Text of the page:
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Megan Thee Stallion Delivers a Sharp Political Message in an Otherwise Lackluster SNL Premiere

Last night saw the season premiere of Saturday Night Live, with the iconic series returning to Studio 8H at Rockerfeller Center. With a reduced audience size and COVID-19 precautions in place, SNL tried to return to some semblance of normal with former cast member Chris Rock hosting. But much like last season, the show was unable to meet the current political moment with any incisive or biting humor.

Instead, the sharpest political moment of the night came during Megan Thee Stallion’s performance of “Savage”. Megan performed with the words “Protect Black Women” projected behind her. Halfway through the song, the music cut to gunfire, with bullet holes appearing on the backdrop. As Megan and her back-up dancers stood still, a 1962 recording of Malcolm X played: “The most disrespected person in America is the black woman. The most unprotected, neglected person in America is the black woman. Who taught you to hate the texture of your hair, the color of your skin, the shape of your nose? Who taught you to hate yourself from the top of your head to the soles of your feet?”

The audio clip was followed by a recording of activist Tamika Mallory, who addressed the failure of Kentucky Attorney General Daniel Cameron to seek justice for the murder of Breonna Taylor, “Daniel Cameron is no different than the sellout negroes that sold our people into slavery.”

Megan then took the mic and said, “We need to protect our Black women and love our Black women, because at the end of the day, we need our Black women. We need to protect our Black men and stand up for our Black men, because at the end of the day, we’re tired of seeing hashtags about our Black men.”

Many tuned in to see Jim Carrey debut his Joe Biden impersonation in a rehash of last week’s debate. And while Carrey brought his signature madcap energy, the cold open was sluggish and just not funny. Carrey’s characterization of Biden as an angry old-timer tamping down his rage in the face of Alec Baldwin’s Trump lacked a hook, and the two guest stars got the biggest laughs from simply repeating dialogue from the actual debate.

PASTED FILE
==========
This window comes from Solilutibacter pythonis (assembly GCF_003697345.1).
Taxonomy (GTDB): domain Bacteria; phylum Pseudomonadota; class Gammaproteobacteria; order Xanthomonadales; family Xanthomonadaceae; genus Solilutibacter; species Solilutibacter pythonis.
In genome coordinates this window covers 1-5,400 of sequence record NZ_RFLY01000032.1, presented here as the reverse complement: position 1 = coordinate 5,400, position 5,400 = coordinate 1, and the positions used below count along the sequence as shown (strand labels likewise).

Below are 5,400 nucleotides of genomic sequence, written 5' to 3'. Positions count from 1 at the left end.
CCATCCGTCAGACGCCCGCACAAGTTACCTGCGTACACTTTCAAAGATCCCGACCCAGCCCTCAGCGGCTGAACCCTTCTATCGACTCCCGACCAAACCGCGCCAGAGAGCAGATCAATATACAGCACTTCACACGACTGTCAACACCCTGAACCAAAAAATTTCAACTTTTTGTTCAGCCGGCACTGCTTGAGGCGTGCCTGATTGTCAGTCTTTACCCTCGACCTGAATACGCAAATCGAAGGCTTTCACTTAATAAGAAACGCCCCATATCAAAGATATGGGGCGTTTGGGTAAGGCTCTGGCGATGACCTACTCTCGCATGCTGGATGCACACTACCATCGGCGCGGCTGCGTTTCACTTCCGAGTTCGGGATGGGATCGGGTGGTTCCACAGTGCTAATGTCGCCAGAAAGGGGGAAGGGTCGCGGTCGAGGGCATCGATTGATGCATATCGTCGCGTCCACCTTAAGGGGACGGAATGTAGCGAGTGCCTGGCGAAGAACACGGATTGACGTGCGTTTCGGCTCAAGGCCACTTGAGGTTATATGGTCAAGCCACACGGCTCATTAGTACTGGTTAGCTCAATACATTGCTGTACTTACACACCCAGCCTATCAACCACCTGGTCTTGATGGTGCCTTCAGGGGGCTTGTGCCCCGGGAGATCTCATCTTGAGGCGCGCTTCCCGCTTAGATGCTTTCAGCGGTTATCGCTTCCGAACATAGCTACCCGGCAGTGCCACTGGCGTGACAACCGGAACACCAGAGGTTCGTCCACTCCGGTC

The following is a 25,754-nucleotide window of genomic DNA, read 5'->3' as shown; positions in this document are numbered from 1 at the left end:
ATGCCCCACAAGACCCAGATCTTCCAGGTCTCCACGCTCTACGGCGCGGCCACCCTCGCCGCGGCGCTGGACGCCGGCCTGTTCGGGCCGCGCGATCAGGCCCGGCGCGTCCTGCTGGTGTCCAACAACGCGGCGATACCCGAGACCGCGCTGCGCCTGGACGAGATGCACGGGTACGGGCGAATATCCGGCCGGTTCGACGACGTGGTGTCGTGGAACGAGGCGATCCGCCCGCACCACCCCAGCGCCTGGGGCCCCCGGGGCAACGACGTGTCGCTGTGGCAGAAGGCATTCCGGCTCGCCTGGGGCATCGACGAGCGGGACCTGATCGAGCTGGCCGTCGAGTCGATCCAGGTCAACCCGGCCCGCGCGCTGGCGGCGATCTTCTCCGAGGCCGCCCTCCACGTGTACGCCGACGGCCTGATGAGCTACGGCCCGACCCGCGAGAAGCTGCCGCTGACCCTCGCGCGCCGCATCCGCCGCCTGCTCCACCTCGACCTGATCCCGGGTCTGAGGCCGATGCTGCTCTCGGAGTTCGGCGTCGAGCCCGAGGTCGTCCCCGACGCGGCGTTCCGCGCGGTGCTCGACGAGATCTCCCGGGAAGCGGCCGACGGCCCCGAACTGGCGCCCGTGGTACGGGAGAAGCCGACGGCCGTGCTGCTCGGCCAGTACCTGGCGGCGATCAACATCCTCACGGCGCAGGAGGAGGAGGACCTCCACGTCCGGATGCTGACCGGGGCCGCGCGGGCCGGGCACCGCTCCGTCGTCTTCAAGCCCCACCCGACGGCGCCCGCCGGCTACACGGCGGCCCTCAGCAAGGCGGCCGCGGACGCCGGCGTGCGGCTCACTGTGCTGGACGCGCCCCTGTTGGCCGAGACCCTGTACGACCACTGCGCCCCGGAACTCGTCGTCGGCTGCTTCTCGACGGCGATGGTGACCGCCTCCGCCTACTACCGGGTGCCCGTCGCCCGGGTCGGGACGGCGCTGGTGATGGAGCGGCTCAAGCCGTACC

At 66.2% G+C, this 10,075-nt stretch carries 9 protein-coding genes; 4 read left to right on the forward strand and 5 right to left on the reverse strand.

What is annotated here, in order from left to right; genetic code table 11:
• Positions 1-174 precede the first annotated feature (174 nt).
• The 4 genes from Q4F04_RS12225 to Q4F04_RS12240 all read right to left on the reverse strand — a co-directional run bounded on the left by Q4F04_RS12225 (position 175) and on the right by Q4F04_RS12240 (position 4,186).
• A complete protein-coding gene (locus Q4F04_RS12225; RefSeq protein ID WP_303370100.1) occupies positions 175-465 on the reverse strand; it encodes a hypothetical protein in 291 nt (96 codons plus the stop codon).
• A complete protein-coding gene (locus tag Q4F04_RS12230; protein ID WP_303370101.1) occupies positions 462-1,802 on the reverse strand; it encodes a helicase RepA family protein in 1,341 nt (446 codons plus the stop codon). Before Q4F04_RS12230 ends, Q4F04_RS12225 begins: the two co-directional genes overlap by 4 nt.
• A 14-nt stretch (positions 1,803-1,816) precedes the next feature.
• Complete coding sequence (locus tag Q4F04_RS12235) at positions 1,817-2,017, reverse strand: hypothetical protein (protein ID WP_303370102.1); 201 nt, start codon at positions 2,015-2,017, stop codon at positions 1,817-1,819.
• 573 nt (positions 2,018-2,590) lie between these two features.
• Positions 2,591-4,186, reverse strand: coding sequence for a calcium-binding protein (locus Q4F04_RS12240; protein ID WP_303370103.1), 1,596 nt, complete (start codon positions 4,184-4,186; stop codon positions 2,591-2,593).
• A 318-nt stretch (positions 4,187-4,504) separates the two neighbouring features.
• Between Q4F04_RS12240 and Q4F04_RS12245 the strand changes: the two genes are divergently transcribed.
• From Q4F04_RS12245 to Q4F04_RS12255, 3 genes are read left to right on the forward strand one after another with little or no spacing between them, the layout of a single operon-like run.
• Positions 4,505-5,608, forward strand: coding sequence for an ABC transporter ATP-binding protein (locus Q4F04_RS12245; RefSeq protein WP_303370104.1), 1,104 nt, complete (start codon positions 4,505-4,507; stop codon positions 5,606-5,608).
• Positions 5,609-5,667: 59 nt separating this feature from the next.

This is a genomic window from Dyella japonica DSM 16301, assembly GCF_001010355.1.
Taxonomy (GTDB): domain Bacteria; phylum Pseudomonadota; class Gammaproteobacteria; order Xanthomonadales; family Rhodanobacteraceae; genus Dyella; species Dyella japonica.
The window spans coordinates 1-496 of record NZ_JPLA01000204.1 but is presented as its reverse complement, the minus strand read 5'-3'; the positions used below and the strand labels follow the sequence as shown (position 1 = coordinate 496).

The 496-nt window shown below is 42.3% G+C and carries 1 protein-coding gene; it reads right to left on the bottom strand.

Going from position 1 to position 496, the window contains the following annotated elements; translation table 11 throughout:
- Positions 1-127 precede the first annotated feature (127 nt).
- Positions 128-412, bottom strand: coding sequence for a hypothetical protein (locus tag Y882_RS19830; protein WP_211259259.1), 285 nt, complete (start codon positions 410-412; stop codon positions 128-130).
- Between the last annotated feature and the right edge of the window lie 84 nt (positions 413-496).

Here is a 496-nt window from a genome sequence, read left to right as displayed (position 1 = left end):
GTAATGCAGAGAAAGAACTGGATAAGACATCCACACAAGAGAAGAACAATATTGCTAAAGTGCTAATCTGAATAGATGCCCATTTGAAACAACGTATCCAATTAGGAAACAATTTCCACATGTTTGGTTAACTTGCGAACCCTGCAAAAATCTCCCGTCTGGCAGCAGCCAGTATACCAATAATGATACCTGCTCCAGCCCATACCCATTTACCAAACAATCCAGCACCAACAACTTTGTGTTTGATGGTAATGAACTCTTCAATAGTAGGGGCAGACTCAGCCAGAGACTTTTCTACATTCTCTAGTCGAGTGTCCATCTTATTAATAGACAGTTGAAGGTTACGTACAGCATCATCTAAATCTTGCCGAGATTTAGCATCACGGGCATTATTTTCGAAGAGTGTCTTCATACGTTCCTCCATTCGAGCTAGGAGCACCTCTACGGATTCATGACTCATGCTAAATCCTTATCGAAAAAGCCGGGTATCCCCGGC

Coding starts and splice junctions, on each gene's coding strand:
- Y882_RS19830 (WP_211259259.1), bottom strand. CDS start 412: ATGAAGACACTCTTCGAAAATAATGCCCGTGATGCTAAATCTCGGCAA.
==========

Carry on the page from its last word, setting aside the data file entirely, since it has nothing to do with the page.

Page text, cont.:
Sure, it’s hard to lampoon an already absurd situation, but it’s also lazy to just rely on quotes that these politicians have already made while winking at the audience. The sketch came to life briefly when Carrey broke the fourth wall by pausing Trump via remote control and saying, “Isn’t that satisfying? … Just not to hear his voice for a single, goddamned second … Let’s bask in the Trump-lessness.” And while it’s easy to share the sentiment, it doesn’t say anything new or interesting about Joe Biden, the election, or our country’s political morass.

Maya Rudolph returned with her Kamala Harris impersonation, and referenced Megan Thee Stallion and Cardi B’s summer hit “WAP”, claiming that it stood for “woman as president.” In recent years, SNL has moved toward using celebrity cameos for politicians. The results are more click-baity than entertaining, designed to make viral moments instead of laughs. It’s a shame that the talented cast (outside of Kate McKinnon) never get to play major political figures. Those are frequently breakout impressions, like Will Ferrell’s goofy George W. Bush or Darrell Hammond’s randy Bill Clinton.

Ultimately, the results are mediocre and lacking in bite. In a political moment rife with absurdity, SNL continues to play it safe and straight down the middle.

What did you think of the season 46 premiere? Did you like Carrey’s Biden?

(featured image: screencap/NBC)

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Chelsea was born and raised in New Orleans, which explains her affinity for cheesy grits and Britney Spears. She currently lives in sunny Los Angeles, with her husband and two poorly behaved rescue dogs. She is a former roller derby girl and a black belt in Judo, so she is not to be trifled with. She loves the word “Jewess” and wishes more people used it to describe her.